There is so much plotting, and so many shifting alliances in the show, I started to feel like I was watching an adaptation of a Shakespeare play. Especially with the close quarter, one on one conversations that dominate episode two and three in particular. Well I've done King Lear, and that's an obvious example. King Lear has all those things. The thing about King Lear is it's an entity that is revealed totally of a night, so you get the whole thing. Whereas we don't do that in Succession, because we have to reveal the entity throughout. But in Lear, you have a man who wants to give away his empire, and he just asks for love in return, and of course you can't do that. You can't say, "please love me," and everything will be alright. That's the mistake he makes, because he's getting old and he's losing the plot.

And of course the sisters who want to get something out of him will give him that, pay lip-service to him. The youngest daughter will not, and she says nothing, and he said, "Nothing will come of nothing." He wants something palpable out of them. The Shakespeare element is very strong. I don't know if it's conscious on Jesse or anything, but it is that kind of world that you're dealing with, and those kind of high-powered families. And Lear is a very, very good example. And of course at the end of Lear, he does this wonderful thing, which Logan hasn't gotten to, where he says, "I've taken too little care of this."

He takes responsibility. He takes responsibility. Logan knows that, but it's coming to face these responsibilities.

Do you see parts of the show reflected with the Trumps and Kushners? I think it's very reflected. I think it's about this thing of entitlement, which is what these children suffer from, and it's what Kushner and Ivanka Trump suffer from. There's no more obscene sight than seeing them open that embassy when all those people were being killed in the Gaza Strip. It was like...you couldn't have written that.

It seemed like it was right out of an episode of Veep. It really was. You couldn't have written it. And you go, "This is what's wrong with the world. This is what's really wrong." The egalitarian principles of this country have been so watered down, they don't have any meaning anymore.

And so a series like this is absolutely about reflecting that—and how it goes, and what it goes to, the potential is enormous if we get a chance to do it again. The potential is enormous. But I think that it's vital, and it is reflecting the time, and reflecting that whole thing of those kids who do feel that entitlement, and feel, "Well we should be a part." And you go, "Yeah, but you fuck it up." You know, Jared Kushner, you fucking idiot.

He also helped fuck up the NY Observer. Exactly. He already had his media empire, now he's rewarded with a job in the White House. You go, "this is no good." That kind of nepotism is no good at all.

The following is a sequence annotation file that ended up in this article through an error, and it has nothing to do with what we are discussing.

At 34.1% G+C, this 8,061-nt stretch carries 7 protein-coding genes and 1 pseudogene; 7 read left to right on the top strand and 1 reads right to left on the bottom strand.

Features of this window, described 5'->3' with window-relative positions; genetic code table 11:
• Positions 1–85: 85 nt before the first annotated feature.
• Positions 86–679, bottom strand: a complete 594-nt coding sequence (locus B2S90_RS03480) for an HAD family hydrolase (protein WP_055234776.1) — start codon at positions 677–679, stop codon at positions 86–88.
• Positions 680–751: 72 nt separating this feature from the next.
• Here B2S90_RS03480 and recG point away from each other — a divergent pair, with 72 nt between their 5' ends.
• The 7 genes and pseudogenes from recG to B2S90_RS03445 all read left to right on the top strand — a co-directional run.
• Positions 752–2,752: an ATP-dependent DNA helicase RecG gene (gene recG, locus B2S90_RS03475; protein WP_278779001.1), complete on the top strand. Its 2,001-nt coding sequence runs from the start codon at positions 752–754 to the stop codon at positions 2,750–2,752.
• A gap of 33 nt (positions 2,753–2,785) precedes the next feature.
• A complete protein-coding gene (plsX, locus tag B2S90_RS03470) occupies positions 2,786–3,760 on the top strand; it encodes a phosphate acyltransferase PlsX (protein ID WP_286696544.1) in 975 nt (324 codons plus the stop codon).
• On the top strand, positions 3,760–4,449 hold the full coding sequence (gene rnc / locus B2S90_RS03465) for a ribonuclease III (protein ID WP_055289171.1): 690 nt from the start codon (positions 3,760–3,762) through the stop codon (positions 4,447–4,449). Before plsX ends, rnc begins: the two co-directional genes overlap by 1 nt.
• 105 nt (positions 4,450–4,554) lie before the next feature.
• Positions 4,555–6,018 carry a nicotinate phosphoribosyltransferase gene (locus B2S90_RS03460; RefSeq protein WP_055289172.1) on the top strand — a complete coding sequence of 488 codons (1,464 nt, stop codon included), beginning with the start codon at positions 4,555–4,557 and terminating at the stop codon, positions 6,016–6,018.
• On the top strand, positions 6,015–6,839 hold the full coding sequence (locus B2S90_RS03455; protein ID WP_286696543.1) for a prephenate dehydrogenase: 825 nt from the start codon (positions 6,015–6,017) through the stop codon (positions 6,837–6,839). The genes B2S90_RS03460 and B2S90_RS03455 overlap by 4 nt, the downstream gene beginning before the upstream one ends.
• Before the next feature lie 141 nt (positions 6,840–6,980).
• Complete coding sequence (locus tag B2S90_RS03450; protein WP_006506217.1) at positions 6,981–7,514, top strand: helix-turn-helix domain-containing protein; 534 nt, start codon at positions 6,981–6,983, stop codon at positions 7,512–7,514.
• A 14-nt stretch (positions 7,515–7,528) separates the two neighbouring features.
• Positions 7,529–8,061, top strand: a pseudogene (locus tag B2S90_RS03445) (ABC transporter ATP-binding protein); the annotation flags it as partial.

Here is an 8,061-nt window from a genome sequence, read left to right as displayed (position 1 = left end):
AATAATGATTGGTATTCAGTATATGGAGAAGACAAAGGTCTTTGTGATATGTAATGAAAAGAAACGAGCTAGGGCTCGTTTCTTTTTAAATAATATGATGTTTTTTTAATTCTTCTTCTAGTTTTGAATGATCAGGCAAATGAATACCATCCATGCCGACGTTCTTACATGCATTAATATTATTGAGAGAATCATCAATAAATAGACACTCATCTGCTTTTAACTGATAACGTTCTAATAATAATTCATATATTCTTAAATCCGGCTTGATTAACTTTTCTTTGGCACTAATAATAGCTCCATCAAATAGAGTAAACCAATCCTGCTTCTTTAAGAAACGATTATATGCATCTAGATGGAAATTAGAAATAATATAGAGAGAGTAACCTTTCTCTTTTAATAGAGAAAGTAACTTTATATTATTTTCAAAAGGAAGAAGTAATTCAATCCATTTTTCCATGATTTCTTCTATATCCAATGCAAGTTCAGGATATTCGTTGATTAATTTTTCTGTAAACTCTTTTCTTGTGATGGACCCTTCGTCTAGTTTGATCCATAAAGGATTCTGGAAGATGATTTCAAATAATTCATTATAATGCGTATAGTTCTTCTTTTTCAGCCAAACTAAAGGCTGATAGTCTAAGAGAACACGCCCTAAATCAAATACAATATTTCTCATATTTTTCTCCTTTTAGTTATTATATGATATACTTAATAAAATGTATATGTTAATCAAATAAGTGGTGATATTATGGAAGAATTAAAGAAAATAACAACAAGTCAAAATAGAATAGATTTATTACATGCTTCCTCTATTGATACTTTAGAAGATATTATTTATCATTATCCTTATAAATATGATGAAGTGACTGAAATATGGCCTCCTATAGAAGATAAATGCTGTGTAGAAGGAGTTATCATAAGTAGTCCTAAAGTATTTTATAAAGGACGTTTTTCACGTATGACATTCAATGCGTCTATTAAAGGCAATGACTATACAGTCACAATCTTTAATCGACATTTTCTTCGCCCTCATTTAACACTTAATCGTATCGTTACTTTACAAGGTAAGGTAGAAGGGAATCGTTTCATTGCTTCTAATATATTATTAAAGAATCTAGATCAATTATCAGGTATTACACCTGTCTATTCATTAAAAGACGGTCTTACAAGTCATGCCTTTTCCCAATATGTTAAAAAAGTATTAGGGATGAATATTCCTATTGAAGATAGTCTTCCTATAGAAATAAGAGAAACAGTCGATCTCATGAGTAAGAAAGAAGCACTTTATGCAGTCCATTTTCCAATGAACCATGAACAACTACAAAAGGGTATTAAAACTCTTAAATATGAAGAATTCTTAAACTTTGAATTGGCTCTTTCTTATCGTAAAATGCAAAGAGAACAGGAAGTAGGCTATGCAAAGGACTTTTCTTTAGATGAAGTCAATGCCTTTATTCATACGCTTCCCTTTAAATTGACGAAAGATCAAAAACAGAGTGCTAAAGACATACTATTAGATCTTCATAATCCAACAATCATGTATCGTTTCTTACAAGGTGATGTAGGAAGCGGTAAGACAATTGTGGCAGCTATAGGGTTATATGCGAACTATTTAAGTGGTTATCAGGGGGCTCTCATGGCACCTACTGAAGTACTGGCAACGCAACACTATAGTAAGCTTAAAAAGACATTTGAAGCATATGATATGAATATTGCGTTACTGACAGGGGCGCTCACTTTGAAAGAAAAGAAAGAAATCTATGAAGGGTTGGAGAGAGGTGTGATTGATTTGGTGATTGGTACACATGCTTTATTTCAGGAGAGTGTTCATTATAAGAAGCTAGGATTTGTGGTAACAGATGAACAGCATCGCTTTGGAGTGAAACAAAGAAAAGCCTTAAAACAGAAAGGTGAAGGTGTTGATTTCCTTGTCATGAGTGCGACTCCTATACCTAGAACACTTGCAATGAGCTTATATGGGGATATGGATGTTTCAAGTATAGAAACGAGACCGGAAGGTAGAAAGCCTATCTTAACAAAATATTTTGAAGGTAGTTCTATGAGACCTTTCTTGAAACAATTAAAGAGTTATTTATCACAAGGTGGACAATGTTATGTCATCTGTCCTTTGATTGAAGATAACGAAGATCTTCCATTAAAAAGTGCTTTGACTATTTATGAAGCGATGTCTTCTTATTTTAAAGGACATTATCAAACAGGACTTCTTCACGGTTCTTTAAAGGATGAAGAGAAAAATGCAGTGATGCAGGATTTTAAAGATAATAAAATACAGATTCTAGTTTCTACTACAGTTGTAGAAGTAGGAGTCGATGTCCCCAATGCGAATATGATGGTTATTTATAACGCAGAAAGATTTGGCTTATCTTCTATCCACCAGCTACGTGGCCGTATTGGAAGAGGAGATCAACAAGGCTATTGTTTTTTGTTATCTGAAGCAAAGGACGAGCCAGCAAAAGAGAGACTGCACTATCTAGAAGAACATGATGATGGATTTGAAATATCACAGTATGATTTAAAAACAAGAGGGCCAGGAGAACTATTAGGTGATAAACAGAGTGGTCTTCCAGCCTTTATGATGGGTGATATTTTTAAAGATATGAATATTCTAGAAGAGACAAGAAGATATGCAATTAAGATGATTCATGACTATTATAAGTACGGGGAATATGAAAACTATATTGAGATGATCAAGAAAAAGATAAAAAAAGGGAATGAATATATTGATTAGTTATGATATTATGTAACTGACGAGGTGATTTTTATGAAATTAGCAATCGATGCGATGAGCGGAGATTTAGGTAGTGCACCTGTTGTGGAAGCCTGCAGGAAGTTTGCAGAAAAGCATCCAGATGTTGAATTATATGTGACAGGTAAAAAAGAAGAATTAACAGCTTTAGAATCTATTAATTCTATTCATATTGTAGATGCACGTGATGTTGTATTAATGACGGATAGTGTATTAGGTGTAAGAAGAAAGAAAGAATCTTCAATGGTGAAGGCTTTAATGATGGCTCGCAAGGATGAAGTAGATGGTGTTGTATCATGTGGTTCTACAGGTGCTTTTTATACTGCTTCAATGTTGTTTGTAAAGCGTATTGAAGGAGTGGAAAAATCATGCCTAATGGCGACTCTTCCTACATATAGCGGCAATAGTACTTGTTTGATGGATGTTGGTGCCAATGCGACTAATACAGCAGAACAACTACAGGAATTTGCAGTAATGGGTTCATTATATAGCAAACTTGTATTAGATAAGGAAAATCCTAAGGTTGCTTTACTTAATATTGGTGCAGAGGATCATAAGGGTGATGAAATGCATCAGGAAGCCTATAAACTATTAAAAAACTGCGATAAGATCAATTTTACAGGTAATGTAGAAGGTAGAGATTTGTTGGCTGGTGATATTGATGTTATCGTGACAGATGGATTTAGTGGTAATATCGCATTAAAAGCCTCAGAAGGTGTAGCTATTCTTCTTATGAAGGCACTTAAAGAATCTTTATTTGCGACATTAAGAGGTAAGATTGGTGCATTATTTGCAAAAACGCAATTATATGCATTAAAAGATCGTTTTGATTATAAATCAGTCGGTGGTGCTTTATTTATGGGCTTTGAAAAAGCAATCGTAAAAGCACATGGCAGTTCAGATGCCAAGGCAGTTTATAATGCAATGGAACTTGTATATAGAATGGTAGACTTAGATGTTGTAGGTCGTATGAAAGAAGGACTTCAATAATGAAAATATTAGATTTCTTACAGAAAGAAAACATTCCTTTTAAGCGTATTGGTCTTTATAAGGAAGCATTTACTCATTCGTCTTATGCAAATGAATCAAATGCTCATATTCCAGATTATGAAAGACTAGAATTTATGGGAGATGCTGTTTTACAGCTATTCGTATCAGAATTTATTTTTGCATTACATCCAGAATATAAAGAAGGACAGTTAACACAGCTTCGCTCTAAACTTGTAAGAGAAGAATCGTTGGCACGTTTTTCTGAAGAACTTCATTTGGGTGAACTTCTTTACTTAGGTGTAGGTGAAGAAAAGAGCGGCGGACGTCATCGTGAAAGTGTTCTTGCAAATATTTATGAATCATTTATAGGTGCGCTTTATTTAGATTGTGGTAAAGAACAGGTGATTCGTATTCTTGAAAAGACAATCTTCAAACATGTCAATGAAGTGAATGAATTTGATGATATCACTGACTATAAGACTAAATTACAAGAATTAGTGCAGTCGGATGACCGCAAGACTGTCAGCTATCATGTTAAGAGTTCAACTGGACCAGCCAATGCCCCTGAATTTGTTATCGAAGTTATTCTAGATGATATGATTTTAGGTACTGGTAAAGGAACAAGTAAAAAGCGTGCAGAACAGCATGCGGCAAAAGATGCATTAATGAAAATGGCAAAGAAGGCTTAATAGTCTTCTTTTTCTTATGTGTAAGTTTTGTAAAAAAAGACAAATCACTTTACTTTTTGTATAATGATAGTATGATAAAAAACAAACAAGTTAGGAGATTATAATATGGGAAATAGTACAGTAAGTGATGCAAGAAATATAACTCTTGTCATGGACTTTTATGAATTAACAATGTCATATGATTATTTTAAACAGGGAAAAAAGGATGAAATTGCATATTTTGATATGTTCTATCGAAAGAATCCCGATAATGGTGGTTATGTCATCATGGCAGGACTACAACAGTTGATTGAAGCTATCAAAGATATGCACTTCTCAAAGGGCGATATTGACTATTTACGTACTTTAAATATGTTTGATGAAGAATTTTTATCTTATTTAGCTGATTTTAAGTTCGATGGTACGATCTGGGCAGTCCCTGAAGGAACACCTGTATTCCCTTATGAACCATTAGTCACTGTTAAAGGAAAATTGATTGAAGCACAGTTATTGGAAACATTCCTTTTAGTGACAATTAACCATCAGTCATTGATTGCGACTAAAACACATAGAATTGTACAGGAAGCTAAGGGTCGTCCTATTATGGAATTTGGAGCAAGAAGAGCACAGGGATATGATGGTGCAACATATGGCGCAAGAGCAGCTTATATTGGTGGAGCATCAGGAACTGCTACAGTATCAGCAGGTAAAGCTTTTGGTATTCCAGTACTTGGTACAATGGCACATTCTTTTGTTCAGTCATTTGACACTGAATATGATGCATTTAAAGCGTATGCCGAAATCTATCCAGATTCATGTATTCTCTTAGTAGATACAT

I was curious, were you a fan of Peep Show or Jesse's work before this? I didn't know Peep Show. But I know The Thick of It, which Jesse worked on, which I loved. And I love Armando Iannucci's work. Armando, he's clearly affected Jesse in many ways. And I've seen the episodes of Veep, which I think has really developed into something really quite extraordinary.

What did you think of The Big Short before this? Were you a fan? Yeah, I liked it a lot, but [Succession is] clearer, much more clarity. The problem about The Big Short... there's wasn't a problem, but there was a lot of emotionalism which was kind of wonky. Yeah, wonky. It's just sort of an American thing, actually. It's an American kind of feel it.

But I think this is what's interesting here, because this is written by a Brit, with a look at the American sensibility. So there's a real critical eye at work. And it's American enough, but I think that this is different. This is what the strength of our show is. It's much more, in a kind of real, deep way, satirical.

The last thing I have to ask you, because I have to ask everybody I meet who's associated with this—are there any updates about Deadwood? Well they're writing it now. It's all there. They're trying to get the script together. I know [former Deadwood staff writer] Regina Corrado's working on it at the moment. So they're all trying to get it together, so they say maybe in the fall. But, it's a shifting thing.

I think [creator David Milch] is really trying to find what that story is. It was so clearly about the forming of America, but it also has to reflect the now. It's a big job. Of course if there's anybody who can pull that off, it's David Milch.

It still breaks my heart that we never got that fourth season. Breaks my heart when I never opened my theater.

Your character Jack was set up in the third season for some big things in the fourth season. Do you know where the story was going? Yeah it was. Well the story would go that Swearengen would find himself more and more alienated, and Jack was his one contact, because they had a deep friendship. Swearengen has this idea of a community, but then he can't fit in. And it just becomes really well and tragic. So I thought the potential of it was enormous.

And then of course the fact that the town really did burn down. Yeah, it's an amazing story, but it is a microcosm of what this country's about.

You can catch Succession on HBO on Sundays at 10 p.m.